Analysts in DC surmise that Petraeus has two goals: to convince the American people that the current Afghanistan strategy is working, and to soften expectations that the July, 2011 transition point will mark the month that significant numbers of troops return home.
But Petraeus is aware that his words cannot make up for the conditions of the battlefield itself and does not believe that Americans will be lulled into a false sense of security simply because they admire the new man in charge.
The two-pronged strategy, a sustainable troop commitment mixed with urgency, remains operative. President Obama has emphasized that the date means something, but has publicly suggested that he understands the slope of formal transition will be slow -- perhaps slower than he expected when he announced the date. The Pentagon's policy chief, Michelle Flournoy, and the Secretary of Defense, Robert Gates, seem to go out of their way to avoid attaching much significance to that date. Vice President Biden, by contrast, continues to see it as a starting point for a real drawdown, with actual meaning attached to "starting" and "drawdown." Many congressional leaders agree.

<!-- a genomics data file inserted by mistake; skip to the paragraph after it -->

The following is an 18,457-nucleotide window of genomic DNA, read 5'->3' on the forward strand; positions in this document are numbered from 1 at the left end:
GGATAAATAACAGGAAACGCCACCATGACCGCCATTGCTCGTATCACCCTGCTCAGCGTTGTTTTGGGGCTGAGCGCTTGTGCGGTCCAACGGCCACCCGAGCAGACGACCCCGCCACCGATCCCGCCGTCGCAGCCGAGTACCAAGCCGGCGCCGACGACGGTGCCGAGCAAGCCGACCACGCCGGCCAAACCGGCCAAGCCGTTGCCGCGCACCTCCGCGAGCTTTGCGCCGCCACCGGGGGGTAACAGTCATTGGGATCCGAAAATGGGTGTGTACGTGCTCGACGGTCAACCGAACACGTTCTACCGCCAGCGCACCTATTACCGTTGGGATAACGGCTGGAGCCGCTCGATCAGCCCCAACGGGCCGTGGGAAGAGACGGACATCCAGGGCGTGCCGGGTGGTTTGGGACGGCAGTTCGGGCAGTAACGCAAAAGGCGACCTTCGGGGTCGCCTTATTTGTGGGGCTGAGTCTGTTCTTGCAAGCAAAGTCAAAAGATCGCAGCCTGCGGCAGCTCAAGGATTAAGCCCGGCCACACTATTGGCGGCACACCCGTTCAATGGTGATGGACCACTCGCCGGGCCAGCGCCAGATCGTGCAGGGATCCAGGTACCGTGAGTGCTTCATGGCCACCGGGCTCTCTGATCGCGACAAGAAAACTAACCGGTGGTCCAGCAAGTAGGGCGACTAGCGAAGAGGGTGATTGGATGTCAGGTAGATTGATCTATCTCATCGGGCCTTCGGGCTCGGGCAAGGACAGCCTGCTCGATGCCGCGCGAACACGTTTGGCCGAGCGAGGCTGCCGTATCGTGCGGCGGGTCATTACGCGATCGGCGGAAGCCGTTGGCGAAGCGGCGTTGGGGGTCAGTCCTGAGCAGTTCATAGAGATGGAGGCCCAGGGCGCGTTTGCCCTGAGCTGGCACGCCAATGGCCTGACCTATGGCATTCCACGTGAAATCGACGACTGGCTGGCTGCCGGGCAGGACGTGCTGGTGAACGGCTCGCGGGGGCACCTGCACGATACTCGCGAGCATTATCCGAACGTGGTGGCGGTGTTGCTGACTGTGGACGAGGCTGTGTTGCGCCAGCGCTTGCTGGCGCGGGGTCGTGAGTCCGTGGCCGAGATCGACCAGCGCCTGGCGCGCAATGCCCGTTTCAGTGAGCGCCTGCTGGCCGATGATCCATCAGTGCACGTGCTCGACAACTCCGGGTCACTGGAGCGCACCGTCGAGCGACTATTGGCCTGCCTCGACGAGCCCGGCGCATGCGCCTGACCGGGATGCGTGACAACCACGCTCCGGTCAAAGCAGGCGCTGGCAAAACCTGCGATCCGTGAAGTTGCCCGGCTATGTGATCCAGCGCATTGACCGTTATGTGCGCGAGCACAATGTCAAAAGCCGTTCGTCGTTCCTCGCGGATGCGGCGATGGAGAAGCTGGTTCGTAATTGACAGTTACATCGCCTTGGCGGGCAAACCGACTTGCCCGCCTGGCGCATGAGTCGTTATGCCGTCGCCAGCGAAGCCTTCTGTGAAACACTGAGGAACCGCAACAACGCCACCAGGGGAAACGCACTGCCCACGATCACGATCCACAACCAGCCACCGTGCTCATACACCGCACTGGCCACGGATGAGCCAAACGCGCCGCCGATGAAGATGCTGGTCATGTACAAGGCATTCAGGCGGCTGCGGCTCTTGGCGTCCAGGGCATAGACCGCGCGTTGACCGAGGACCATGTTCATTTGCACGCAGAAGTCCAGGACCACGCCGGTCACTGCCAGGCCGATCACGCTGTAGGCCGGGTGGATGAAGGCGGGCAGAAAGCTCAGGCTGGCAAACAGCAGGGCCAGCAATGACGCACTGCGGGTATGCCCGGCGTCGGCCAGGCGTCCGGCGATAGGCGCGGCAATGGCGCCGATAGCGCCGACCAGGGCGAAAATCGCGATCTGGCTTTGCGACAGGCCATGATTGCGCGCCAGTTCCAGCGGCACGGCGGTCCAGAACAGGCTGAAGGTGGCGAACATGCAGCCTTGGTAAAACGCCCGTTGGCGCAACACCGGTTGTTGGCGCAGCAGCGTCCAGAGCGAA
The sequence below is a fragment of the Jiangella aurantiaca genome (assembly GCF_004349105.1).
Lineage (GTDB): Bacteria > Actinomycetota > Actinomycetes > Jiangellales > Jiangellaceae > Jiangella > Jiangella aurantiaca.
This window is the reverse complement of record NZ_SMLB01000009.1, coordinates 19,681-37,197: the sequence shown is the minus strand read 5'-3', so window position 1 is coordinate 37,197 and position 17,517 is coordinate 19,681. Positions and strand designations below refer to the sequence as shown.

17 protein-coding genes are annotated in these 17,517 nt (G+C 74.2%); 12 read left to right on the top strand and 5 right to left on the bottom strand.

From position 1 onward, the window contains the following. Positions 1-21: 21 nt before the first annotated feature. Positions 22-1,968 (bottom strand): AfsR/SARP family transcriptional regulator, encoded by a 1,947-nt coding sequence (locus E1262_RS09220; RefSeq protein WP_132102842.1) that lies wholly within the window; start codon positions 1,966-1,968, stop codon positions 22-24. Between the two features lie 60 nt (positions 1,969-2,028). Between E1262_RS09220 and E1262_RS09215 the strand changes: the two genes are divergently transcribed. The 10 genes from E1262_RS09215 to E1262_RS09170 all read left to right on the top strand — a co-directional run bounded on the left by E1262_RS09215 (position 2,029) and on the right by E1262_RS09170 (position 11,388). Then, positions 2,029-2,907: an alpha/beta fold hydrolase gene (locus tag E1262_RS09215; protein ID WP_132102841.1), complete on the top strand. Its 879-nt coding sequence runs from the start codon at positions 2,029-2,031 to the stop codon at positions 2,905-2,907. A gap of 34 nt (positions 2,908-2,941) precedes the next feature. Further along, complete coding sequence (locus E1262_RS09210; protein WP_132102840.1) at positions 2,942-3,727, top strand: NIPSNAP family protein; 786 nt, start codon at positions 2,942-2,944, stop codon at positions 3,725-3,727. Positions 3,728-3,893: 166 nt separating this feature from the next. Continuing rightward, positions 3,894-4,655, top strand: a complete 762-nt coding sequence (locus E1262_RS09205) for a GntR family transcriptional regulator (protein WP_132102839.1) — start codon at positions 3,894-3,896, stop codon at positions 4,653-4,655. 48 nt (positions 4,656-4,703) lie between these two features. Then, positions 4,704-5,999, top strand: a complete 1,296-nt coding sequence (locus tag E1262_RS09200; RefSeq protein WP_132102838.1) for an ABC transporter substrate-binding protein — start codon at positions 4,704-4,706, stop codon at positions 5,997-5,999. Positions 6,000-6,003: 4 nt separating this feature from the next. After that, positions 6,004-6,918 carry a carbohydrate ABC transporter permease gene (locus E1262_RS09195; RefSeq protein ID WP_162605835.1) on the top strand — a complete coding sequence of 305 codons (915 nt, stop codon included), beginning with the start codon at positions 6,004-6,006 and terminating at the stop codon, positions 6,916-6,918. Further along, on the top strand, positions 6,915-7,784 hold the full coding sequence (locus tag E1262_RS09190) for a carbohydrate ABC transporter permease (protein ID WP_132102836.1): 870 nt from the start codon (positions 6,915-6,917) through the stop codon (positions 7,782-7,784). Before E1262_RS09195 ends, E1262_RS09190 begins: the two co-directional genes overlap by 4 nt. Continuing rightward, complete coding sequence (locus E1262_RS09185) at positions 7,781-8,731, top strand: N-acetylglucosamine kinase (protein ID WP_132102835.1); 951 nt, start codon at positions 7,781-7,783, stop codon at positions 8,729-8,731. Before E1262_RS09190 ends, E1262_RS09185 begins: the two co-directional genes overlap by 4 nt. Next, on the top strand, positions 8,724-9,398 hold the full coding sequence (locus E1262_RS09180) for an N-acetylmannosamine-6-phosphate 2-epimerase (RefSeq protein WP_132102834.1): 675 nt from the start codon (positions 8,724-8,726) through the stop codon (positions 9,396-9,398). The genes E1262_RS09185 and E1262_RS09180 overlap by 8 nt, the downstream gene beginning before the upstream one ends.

I cannot get a fix as to whether the National Security Council knows what Petraeus will want to do next July. Some White House officials fear that Petraeus plans to ask the President for even more troops, something that the few skeptics in the president's war cabinet could have sworn they would hear from the military at some point.
But Petraeus makes the argument that the strategy is working, and the principal goal of dismantling Al Qaeda is winnable -- winnable so long as Afghans perceive that once the U.S. leaves, the Taliban won't quickly overthrow the Karzai government and return to power.
But time takes troops. And no one has more leverage with the President than Petraeus.
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